September 29, 2023

Tishamarie online

Specialists in technology

The future of tech retail needs to be more hands-on

New technology often needs to be seen to be understood, but a pandemic and massive shift from in-store to digital retail can make that tricky. Add to that a present era when category-defying products such as brain computer interfaces, micro-mobility, new-edge exercise machines and sleep tech are proliferating and tech brands are seeking to gain traction. All of them have one big question: Now what?

Vibhu Norby is CEO of B8ta, a small but growing chain of stores that showcase tech in the broadest sense: Rather than endless aisles of screen-centric devices, B8ta stores are more like experiential ateliers populated with much more than phones, TVs and laptops. Coffee makers, skincare and backpacks share center stage with electronics more than you might expect. CNET has partnered with B8ta to present talks and futurist presentations in the stores. 

B8ta store in Palo Alto

We’re not at the big box store anymore. B8ta stores are hands-on showrooms where you can learn about a technology, and the staff are incented to make that happen, not necessarily a sale every time.


Rather than focusing on direct unit sales, the chain is largely compensated by brands that contract with it to provide them with “retail as a service.” 

“We are actually a platform for brands to showcase their products exactly as they want them to be seen,” says Norby. “Brands directly participate in merchandising” their products, instead of relying on typical store staff that can be unevenly trained and skewed by commission.

Beyond its aesthetics, B8ta thinks it has something else in common with Apple stores: A mission to evangelize without an immediate sale being the metric of success. “(an Apple store) has to sell the brand not just the product. For a lot of brands here, we’re the Apple store for them.”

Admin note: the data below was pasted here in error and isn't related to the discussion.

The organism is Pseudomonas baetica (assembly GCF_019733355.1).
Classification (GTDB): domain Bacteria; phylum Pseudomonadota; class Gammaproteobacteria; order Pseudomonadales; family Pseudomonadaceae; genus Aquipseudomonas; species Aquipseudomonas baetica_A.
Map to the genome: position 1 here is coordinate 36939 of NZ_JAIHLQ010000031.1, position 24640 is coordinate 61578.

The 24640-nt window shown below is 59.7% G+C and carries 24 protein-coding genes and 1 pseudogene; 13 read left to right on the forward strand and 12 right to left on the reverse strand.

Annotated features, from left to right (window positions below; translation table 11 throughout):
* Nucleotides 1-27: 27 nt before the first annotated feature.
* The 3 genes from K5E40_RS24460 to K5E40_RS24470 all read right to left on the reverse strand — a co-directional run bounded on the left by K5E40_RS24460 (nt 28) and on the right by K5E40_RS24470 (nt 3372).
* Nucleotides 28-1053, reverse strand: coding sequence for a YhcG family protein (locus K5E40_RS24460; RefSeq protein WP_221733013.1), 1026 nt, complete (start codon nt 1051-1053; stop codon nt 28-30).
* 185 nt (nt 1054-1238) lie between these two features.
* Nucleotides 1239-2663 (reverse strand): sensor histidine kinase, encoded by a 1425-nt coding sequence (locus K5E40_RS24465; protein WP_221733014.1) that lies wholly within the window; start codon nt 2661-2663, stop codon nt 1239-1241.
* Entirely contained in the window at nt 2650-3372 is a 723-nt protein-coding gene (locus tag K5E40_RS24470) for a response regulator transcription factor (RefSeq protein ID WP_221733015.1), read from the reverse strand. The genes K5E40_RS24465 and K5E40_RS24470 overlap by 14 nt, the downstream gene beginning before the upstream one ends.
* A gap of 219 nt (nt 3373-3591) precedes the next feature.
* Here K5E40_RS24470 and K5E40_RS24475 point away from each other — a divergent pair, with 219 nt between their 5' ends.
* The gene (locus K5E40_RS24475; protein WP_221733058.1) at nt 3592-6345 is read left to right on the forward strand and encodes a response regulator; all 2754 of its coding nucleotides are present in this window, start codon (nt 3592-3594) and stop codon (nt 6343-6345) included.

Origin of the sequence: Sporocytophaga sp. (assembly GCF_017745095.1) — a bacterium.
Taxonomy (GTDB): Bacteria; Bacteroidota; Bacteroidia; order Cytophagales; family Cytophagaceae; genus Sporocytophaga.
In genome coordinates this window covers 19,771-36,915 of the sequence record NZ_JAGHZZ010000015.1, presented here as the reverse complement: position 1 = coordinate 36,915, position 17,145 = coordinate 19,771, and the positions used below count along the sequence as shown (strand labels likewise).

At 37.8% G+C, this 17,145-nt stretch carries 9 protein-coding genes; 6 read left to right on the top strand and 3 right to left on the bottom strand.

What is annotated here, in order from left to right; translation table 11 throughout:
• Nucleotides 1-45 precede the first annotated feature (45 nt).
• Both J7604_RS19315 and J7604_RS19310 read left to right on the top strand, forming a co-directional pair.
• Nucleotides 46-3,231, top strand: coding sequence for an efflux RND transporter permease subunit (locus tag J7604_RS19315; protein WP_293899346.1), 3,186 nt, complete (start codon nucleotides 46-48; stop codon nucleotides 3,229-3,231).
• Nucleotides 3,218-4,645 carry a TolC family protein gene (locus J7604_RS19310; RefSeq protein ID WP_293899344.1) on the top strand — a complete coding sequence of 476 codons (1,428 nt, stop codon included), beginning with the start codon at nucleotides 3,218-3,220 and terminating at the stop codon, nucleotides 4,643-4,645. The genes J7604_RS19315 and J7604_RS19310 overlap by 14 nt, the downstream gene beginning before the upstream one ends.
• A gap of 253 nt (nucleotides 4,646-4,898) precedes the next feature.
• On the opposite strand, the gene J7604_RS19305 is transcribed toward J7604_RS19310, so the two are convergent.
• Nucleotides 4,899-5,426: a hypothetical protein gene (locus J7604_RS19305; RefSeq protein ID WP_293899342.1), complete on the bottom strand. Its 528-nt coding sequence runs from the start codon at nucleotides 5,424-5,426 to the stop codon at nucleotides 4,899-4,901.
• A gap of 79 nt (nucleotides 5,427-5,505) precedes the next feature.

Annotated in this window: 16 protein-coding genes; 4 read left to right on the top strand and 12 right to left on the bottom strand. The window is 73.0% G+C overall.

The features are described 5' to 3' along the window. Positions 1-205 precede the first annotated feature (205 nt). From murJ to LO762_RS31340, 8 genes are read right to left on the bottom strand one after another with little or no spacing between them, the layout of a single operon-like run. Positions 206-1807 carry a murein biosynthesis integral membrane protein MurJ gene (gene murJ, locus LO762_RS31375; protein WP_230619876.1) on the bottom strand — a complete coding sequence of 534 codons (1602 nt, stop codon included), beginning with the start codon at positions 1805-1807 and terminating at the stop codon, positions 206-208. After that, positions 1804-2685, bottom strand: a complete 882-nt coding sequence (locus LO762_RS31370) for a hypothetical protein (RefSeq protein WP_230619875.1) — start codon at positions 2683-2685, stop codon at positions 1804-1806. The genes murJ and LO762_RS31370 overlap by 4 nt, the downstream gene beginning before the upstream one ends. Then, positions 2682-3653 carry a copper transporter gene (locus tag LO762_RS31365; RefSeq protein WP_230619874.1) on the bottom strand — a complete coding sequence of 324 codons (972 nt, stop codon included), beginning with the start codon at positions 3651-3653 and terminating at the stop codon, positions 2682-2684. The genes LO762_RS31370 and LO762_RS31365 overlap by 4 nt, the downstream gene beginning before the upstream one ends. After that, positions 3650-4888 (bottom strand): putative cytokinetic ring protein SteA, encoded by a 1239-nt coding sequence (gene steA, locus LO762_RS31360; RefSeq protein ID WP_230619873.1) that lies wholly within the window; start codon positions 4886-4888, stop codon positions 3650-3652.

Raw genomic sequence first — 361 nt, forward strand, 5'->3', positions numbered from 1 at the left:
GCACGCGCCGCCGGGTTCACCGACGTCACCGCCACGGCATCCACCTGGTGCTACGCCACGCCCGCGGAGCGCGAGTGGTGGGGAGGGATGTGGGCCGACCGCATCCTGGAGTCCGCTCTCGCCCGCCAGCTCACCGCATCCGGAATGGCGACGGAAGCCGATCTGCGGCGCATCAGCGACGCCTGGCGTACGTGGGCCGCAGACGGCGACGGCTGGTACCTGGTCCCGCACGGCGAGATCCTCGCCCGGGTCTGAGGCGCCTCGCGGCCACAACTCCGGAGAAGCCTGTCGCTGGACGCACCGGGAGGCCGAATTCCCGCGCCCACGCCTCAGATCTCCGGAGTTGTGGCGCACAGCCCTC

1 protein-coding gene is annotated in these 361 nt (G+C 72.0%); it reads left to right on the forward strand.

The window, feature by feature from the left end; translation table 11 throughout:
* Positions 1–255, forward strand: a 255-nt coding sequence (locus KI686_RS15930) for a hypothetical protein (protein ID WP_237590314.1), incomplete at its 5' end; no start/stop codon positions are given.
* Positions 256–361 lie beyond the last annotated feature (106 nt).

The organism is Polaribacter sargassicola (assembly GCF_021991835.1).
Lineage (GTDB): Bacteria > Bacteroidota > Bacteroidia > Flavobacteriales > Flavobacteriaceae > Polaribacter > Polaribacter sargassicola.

B8ta was born in Palo Alto, California and with five of its 20 stores in the San Francisco Bay Area, many of its talking points are quintessentially Silicon Valley. But Norby says future expansion will be focused on less obvious metros. “The next phase is about getting out of the big cities. It’s starting to be the case that all people are early adopters.”

Virbhu Norby shared many more insights into the state of tech retailing with CNET’s Brian Cooley. Hear them all in context in the video above.


Now What is a video interview series with industry leaders, celebrities and influencers that covers trends impacting businesses and consumers amid the “new normal.” There will always be change in our world, and we’ll be here to discuss how to navigate it all.   

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